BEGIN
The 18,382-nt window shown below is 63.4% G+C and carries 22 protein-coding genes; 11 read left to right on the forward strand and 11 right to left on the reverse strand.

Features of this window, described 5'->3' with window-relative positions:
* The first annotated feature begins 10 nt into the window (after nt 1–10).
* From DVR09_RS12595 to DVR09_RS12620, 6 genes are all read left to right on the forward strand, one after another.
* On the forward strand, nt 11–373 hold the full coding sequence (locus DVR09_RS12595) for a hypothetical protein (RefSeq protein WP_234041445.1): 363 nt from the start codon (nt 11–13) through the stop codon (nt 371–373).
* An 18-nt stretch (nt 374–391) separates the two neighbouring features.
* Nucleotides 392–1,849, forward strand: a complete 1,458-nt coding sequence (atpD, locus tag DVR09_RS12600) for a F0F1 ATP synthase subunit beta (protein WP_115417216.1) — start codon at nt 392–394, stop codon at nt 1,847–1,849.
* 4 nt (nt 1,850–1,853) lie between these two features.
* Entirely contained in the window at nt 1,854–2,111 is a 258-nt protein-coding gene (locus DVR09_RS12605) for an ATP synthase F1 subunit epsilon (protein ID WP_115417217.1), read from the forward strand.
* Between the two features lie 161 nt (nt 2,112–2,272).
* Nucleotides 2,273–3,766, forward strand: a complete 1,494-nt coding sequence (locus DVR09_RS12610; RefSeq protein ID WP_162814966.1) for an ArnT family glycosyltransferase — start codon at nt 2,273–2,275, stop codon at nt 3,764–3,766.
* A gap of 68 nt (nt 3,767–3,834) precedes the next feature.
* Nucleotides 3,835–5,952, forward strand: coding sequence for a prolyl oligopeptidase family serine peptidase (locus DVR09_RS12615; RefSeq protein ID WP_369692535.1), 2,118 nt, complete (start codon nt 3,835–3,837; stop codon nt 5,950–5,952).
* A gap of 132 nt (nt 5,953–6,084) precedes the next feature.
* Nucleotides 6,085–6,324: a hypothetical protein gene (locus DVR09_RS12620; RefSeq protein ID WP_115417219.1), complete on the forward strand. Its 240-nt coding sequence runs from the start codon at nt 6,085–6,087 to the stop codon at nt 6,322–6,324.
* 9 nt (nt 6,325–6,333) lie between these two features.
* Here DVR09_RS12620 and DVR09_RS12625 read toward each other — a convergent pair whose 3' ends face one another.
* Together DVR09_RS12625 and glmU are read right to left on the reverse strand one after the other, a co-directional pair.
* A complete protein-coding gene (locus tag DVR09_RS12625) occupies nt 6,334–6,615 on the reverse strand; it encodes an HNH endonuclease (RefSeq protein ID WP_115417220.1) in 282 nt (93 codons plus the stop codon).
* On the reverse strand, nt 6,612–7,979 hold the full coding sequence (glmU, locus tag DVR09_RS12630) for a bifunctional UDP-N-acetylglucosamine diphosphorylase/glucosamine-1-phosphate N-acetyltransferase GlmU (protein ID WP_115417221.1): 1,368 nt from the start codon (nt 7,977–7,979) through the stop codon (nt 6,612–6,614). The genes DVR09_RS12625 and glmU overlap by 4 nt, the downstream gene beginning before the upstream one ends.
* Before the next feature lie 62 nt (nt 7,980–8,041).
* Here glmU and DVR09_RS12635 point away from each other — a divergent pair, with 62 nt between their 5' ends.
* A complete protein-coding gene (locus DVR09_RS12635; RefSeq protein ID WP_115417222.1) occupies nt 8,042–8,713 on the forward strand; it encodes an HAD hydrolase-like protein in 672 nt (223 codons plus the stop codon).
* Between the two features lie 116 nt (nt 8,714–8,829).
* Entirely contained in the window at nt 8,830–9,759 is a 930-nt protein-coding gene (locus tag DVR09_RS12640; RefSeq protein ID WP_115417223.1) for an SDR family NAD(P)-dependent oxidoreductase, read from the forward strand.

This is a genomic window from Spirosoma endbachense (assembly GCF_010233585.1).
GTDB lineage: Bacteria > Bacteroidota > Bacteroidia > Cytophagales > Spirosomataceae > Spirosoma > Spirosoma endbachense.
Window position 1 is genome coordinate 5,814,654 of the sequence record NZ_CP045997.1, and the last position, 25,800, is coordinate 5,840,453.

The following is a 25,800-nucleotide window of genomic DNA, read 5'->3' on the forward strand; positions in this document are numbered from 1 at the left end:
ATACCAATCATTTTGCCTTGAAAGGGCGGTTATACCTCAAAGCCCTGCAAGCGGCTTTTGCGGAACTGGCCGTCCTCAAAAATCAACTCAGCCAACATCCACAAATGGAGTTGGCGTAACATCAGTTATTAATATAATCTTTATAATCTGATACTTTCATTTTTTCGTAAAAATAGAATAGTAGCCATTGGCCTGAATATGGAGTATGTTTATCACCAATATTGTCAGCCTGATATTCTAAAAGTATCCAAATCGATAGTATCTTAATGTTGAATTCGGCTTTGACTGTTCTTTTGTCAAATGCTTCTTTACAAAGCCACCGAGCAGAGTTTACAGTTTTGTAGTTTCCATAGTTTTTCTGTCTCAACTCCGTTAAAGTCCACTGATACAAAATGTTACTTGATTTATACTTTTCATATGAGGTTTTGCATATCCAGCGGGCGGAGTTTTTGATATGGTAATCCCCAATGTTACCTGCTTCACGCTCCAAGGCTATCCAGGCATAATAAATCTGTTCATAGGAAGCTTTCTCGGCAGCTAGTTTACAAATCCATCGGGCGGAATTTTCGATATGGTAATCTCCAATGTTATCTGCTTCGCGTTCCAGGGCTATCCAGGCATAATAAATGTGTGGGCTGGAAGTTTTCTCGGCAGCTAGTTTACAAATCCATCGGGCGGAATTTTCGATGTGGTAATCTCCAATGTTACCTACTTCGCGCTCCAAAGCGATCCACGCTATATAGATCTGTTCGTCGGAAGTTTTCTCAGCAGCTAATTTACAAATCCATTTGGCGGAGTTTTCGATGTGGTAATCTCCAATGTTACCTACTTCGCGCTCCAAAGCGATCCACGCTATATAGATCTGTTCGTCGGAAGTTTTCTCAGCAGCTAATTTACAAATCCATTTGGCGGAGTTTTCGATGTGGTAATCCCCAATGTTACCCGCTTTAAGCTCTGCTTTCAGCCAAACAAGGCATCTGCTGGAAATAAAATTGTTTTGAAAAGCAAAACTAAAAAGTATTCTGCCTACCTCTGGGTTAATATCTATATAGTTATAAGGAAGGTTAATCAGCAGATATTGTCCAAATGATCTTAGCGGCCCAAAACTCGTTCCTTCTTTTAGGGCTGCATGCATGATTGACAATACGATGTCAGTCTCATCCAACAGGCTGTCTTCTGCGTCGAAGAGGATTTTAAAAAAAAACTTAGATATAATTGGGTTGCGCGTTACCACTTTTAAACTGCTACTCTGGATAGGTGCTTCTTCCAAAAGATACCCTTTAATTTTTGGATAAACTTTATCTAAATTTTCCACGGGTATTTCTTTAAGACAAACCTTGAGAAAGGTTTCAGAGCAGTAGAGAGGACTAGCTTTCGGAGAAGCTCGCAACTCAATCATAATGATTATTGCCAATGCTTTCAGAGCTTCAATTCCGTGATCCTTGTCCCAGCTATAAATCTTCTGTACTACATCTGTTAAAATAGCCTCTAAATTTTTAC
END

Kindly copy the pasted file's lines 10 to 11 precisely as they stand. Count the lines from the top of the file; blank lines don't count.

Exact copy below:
* Between the two features lie 161 nt (nt 2,112–2,272).
* Nucleotides 2,273–3,766, forward strand: a complete 1,494-nt coding sequence (locus DVR09_RS12610; RefSeq protein ID WP_162814966.1) for an ArnT family glycosyltransferase — start codon at nt 2,273–2,275, stop codon at nt 3,764–3,766.